Batik is an ancient process of dying fabric, using molten wax as a resist, to create complex multi colored patterns or images on fabric. In recent years artists like myself have begun to explore batik as a fine art medium. I try to stay true to the original method, diverging in subject matter and by using the tools in a sketchier, less precise manner.

My batiks reflect my love a love of wild places, quiet intimate spots where I feel at peace and connected to the pulse of nature. The natural beauty of randomness in nature has regularly been a subject of my batiks. Inspired by reading Bartram’s Travels I often locate and visit places he mentions in the book as an opportunity to explore more of North Florida. I document my own discoveries with a camera, translating them to batiks in the studio. This ongoing personal project has led me to many beautiful remote areas, with a long list of places still explore.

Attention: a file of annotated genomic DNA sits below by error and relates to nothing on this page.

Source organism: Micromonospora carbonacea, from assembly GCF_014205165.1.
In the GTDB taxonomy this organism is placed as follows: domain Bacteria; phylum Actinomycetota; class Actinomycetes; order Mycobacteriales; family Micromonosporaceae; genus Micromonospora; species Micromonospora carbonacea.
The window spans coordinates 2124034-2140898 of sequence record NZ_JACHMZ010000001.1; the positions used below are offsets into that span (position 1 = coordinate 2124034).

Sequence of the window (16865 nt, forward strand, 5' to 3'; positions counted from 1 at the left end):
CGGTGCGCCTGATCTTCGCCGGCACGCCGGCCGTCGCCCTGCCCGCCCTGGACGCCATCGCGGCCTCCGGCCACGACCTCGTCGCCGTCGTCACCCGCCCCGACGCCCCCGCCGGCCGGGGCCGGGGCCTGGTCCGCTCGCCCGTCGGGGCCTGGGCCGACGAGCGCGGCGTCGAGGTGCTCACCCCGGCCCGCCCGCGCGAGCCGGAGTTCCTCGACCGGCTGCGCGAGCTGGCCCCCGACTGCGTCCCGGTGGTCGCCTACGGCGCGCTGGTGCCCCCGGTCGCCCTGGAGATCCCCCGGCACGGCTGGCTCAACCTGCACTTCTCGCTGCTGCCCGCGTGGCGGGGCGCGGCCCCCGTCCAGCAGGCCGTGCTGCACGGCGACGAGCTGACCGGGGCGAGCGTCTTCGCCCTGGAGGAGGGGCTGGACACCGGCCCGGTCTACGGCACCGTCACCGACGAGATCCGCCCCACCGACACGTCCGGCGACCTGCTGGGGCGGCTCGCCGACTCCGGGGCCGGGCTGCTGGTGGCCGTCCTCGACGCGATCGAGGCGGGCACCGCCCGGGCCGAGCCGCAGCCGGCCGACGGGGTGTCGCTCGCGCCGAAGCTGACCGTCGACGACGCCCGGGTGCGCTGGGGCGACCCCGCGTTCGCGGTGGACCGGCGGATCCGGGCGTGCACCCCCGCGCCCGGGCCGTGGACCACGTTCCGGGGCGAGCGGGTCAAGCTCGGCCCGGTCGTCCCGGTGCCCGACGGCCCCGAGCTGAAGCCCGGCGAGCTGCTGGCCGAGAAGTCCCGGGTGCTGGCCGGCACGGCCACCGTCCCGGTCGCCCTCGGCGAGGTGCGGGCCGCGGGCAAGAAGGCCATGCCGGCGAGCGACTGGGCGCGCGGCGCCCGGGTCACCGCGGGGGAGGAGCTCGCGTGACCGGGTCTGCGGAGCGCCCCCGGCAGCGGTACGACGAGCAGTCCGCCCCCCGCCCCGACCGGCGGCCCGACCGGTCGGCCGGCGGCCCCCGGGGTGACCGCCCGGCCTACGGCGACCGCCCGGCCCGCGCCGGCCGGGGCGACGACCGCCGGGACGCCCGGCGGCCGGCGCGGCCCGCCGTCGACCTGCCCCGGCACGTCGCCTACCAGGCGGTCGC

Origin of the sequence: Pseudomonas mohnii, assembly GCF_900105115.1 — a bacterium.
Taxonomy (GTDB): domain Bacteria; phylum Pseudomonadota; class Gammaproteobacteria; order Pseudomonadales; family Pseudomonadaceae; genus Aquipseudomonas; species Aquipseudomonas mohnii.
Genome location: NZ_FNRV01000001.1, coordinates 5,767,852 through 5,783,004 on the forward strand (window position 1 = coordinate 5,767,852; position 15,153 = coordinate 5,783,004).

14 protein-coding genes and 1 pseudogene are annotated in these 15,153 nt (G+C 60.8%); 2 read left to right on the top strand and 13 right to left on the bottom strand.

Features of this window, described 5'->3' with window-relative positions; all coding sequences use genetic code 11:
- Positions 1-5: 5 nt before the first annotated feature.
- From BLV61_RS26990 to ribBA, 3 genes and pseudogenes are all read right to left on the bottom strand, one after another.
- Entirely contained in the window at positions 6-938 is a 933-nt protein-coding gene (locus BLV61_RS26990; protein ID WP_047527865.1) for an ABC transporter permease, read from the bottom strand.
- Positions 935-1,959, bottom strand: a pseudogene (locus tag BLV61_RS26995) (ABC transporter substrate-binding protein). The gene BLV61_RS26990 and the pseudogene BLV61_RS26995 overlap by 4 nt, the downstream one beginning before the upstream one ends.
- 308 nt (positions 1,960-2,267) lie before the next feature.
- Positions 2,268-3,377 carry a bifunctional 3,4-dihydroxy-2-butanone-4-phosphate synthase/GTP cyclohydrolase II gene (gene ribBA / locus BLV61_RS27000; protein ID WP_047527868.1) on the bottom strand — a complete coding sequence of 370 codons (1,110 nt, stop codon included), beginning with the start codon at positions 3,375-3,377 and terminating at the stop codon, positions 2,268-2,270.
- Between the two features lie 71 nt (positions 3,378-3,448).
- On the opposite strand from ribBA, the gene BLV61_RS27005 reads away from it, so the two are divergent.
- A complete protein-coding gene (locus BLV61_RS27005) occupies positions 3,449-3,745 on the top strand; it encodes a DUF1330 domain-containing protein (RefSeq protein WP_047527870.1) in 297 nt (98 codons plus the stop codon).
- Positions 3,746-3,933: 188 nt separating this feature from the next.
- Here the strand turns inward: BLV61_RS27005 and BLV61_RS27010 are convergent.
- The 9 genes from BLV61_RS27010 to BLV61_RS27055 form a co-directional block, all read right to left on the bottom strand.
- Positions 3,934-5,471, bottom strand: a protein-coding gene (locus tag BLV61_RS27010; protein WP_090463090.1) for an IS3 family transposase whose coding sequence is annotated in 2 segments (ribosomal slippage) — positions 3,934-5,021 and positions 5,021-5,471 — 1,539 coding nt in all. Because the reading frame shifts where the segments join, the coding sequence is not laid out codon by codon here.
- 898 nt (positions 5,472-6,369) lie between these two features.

I focus on translating the patterns and textures of nature thru batik.  Much of the process has to be carefully planned and involves numerous layers of dye and wax. The dyes are transparent, I must work in reverse, beginning with the lightest color. Each color builds onto earlier layers that have not been sealed with wax. Many of my batiks have 20-30 layers of dye. Capturing light and shadow is often exaggerated by the crude tools used to lay down hot wax, and are part of the charm in batik images. 

I really love the element of surprise at the end when the final darkest dye dip completes the image—often in surprising ways.